From Toys to Gadgets... And From Kids to Adults
mystical merry toyland
once you pass its borders
you can never return again!
-- Perry Como
Last year, we first noticed the trend toward high-tech gadgets displacing traditional toys on children's wish lists. The trend seems to be even stronger this year, with kids asking for digital music players and digital video cameras instead of toys.
Manufacturing high-tech products for kids could be the saving grace for toy manufacturers, whose revenues have been shrinking for the past few years. Hasbro and Mattel are rolling out kid versions of digital video cameras and prepaid cell phones. However, this strategy has some serious problems:
The electronics strategy is risky for toy makers, though. Profit margins on consumer electronics are slim - and the problem extends to electronic toys... And while consumers may dash to the local toy store for the latest iteration of Elmo, they tend to wait, rather patiently, for prices to fall before adopting new technologies like DVD players and digital video recorders.
"There isn't an industry where product prices come down faster than consumer electronics," said Sean McGowan, an analyst at Harris Nesbitt.
There is also the possibility that children will pass up the kid-friendly version of digital audio players and cellphones and head straight for the adult version, a trend that analysts are already seeing with PCs and laptops.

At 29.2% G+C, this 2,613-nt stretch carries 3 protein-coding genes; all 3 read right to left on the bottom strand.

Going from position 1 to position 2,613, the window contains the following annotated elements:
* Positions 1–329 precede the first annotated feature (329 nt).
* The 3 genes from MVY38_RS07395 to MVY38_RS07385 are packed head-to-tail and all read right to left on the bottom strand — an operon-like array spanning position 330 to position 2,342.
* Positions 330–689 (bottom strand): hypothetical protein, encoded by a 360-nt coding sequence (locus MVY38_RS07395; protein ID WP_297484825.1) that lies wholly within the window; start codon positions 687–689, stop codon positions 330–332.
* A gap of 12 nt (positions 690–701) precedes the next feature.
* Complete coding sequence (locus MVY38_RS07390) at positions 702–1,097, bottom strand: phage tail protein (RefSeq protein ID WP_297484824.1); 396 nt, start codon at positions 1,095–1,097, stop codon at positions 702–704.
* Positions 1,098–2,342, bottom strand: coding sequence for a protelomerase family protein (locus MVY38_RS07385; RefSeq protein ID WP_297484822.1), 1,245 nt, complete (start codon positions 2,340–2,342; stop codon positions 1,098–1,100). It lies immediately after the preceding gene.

Amber Eldridge, a 10-year-old from Atlanta, is transfixed by advertisements for the iPod and wants the real thing "so I can take my music with me."
The latter point is well taken, considering that kids are the "power users" of computers and other electronics in many families.
Regardless of how successful toymakers are with this strategy, it points to a continual blurring of the lines between childhood and adulthood. Just as young adults ("kidults") are living at home longer and continue to indulge in childhood interests long after reaching adulthood, kids want to emulate grown-up behavior at an ever earlier age. Perhaps in some way, we're reverting to the social pattern that existed before the Industrial Revolution, when children were largely seen as miniature adults.
This trend is important to understand, as it's fraught with implications and unintended consequences, both good and bad.
RELATED: Just as technology is blurring the lines between childhood and adult pursuits, it is blurring the line between work and leisure. As Geoffrey Bowker, executive director of a California research institute, told CNN, "This is always the case with new technology. Often the effects are paradoxical. The overall upside is that we can maintain a rich social and cultural life while dashing from pillar to post. The overall downside is that our spiritual development -- which requires empty time, contemplation -- is suffering enormously."
Sources: New York Times (via International Herald Tribune), pasta and vinegar